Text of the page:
DANNY DE HEK Entrepreneur Decision Maker Connector Podcaster EducatorA place called Golden Bay has got to be something really special – a little piece of coastal paradise.

Golden Bay, curving gracefully from Abel Tasman National Park around to the encircling crescent of Farewell Spit is such a place. This hidden corner of New Zealand was valued by early Maori for its plentiful seafood and by colonial Europeans for timber, gold and other minerals. Today it’s a fertile mix of dairy farming, tourism, lifestyle blocks and arts and crafts. The one problem for casual visitors to Golden Bay is that they may never want to leave.

The bay has many scenic contrasts; deeply glaciated mountains, green lowland pastures, high alpine meadows, contorted limestone formations, dramatic coastal cliffs, bubbly freshwater springs and glistening silica and marble sand lapped by a turquoise sea. No wonder the area was chosen for a number of Lord of the Rings film scenes. The diversity of people who have made their home here is reflected in the culture, self-reliance and creative artistry in the art and craft galleries and studios.

Takaka Hill, known as ‘Marble Mountain,’ is the grand entrance to Golden Bay. Its craggy summit at 791 metres has a scenic lookout that offers a panorama of the coast, plains and mountains clear across to Nelson and the Marlborough Sounds. The nearby Ngarua Caves and the walk to the 176 metre deep Harwood’s Hole, the biggest tomo or hole in the Southern Hemisphere, show an amazing variety of weathered limestone landforms. Waikoropupu Springs under the hill, are the largest in New Zealand, with dancing pebbles hovering over the outlet of the crystal clear water. Turn off SH.60 to Riwaka Valley and more physical phenomena can be found. The Riwaka Resurgence occurs where soft limestone rock has been eroded to form a subterranean river system, which suddenly erupts out of a dry riverbed to continue its way to the sea.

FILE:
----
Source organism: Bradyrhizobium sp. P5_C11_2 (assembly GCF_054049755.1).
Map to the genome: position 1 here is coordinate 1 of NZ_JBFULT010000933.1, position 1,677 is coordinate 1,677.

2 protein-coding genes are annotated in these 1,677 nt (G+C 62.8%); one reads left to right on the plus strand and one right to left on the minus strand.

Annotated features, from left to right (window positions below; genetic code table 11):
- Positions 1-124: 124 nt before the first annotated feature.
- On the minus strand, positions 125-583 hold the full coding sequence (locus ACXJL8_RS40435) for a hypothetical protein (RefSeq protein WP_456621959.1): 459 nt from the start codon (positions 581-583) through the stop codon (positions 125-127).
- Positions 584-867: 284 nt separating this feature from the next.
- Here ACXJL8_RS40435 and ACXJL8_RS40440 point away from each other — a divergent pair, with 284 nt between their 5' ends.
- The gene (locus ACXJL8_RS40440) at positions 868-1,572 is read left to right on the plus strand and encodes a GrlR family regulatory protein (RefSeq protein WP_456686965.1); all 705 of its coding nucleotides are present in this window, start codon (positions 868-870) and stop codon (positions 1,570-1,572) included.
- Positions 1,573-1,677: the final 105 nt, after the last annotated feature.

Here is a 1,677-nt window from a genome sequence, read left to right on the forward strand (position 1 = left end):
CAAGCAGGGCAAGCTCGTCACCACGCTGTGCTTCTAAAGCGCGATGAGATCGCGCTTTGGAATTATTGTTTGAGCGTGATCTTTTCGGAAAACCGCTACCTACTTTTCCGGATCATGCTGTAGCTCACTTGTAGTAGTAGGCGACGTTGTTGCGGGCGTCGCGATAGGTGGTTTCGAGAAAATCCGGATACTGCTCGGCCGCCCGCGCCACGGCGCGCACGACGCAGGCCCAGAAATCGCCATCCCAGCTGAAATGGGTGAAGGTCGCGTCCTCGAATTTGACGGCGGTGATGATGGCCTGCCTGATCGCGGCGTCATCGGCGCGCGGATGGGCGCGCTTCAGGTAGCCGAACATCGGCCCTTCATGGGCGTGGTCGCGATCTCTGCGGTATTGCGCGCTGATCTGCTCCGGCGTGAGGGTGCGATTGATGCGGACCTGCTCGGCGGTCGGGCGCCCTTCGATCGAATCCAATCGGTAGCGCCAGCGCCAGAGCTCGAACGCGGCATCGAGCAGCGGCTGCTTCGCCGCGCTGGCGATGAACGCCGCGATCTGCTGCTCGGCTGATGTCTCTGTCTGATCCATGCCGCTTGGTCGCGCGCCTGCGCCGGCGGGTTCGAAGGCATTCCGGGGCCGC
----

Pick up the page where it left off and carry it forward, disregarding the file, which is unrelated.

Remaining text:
Takaka township is known as the ‘Heart of the Parks’ giving access to the world class Kahurangi and Abel Tasman national parks as well as Farewell Spit. The spit is renowned as a sanctuary for migratory birds. The spit is advancing at the rate of 6 metres per annum and locals joke that when it reaches Wellington they will build a road on it with a tollgate.

Collingwood, 135km northwest of Nelson, is the gateway to the famous Heaphy Track. The area is notable for art and craft studios featuring jewellery, scrimshaw, pottery, stoneware, porcelain, tableware and landscape paintings. The town is surrounded with natural limestone wonders like the ‘Devils Boots,’ Te Araroa Caves, Wharariki ocean beach, massive sand dunes and the pleasant Kaituna Walkway.